Writing the Rainbow with Nita Tyndall

Nita Tyndall, a queer YA author, will teach you how to render honest gay, lesbian, and bisexual characters in your fiction—as well as how to avoid common stereotypes and misconceptions.

Your Instructor: Nita Tyndall

Where: Online — Available everywhere!

When: October 10, 2017 - October 24, 2017

Enrollment: 16 students

Price: $199

Class Description

Diversity is good. 

Stereotypes are not good. 

You can't write about the world around you if you can't portray it in an open, honest, and realistic fashion. 

In Writing the Rainbow, Nita Tyndall, a queer YA author, will teach you how to handle gay, lesbian, and bisexual characters in your fiction. 

The class with facilitate a deep discussion on writing queer characters, as well as how to avoid common stereotypes and misconceptions—specifically focusing on cisgender queer characters and writing from a straight perspective.

For authors who are not queer, it will provide a space to explore how to comfortably write queer characters without relying on stereotypes, along with providing a crash course in identities.

What This Class Covers

Lecture One: Overview of Identities

Lecture one will center on an overview of common queer identities and acronyms such as LGBTQIA and MOGAI. It will also include broad explanations and sources for lesser-known terms like asexual, pansexual, and those under the trans umbrella, as well as a list of books with those characters.

Assignment: Write from the POV of a character whose identity you are not familiar with. Do research on the identity and write a scene where the character comes out to someone else and explains their identity. Write another where the identity is mentioned in-text, though not by the character.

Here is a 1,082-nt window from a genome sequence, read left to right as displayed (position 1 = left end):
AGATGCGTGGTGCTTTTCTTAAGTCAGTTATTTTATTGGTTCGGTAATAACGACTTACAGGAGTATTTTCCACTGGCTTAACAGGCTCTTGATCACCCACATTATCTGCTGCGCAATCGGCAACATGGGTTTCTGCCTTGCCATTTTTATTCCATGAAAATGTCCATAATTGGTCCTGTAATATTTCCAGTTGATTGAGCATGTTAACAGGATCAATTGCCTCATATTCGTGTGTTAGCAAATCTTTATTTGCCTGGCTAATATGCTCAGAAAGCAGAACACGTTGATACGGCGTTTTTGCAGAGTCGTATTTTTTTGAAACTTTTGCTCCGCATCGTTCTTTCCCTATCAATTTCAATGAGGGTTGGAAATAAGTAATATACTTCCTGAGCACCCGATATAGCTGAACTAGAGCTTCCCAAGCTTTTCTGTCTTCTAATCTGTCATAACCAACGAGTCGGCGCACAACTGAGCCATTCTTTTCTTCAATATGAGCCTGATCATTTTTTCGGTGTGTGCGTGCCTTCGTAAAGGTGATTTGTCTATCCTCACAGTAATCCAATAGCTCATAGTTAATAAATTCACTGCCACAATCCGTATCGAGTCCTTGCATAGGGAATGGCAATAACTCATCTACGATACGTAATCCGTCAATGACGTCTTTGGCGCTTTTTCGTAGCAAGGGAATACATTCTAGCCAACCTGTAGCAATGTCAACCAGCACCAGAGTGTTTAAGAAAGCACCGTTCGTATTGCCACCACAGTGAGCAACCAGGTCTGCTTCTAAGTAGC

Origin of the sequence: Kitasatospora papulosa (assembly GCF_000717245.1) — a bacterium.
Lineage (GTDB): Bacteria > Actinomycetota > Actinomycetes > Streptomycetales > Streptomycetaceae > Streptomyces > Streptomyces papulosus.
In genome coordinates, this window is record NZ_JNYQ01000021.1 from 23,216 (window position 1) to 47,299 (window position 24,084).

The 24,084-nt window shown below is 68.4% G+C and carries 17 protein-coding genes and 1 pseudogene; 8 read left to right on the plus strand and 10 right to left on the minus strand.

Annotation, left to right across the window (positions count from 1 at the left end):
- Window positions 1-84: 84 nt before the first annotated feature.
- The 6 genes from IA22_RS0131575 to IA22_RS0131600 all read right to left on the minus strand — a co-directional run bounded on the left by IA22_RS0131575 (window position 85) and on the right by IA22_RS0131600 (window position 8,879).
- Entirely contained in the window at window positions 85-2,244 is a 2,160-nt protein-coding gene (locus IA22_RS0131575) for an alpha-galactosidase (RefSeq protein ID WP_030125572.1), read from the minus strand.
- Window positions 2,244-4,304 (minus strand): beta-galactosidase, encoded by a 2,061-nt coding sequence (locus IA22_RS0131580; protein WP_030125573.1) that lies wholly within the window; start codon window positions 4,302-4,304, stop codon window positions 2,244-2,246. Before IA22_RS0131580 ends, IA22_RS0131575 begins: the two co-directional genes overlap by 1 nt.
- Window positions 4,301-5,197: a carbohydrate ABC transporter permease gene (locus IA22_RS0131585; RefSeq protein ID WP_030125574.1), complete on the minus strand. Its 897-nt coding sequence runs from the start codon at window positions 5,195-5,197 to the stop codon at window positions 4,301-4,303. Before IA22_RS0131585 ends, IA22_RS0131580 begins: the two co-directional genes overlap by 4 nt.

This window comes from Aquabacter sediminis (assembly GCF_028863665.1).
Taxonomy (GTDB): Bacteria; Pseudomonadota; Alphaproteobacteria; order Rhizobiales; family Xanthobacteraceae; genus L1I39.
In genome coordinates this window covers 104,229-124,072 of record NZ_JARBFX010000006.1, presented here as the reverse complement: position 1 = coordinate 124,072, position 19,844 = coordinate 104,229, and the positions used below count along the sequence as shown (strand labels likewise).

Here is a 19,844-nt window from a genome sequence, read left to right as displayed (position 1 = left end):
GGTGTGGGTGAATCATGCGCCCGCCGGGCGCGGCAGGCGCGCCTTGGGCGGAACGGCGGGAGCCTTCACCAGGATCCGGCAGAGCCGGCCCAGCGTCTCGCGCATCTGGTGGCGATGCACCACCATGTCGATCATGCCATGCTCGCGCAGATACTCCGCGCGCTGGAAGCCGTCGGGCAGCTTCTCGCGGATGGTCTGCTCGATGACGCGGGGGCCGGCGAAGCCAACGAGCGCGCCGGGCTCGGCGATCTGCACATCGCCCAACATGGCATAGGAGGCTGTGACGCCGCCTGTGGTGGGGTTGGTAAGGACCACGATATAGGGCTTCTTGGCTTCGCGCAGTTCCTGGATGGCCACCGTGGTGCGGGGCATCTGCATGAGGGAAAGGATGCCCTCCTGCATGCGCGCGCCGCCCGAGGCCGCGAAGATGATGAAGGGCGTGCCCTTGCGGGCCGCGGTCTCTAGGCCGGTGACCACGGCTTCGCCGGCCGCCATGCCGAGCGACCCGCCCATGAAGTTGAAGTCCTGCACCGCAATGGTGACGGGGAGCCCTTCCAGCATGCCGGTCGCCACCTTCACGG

Lecture Two: Common Stereotypes in LGB YA

Covers common stereotypes in LGB YA:

  • The closeted homophobe
  • Unaccepting parent
  • Tearful coming out scene
  • The gay best friend
  • Bury Your Gays

Assignment: Take the character you wrote from assignment one and write three short scenes. Scene one will be straightforward utilizing of one of these tropes with your MC. Scene two will be flipping the trope on its head in whatever way you choose, also from the POV of your MC. Scene three will be writing either the flipped or normal trope from the POV of another character in the scene. 

Goals Of This Class

  • Foster a deeper understanding of queer identity among cishet authors
  • Cultivate an understanding of common stereotypes and tropes to avoid in LGBTQIA books
  • Focus on moving past the stereotypes and expectations when writing queer characters as a cishet author.
  • Get feedback on writing from peers and instructor (who is queer)
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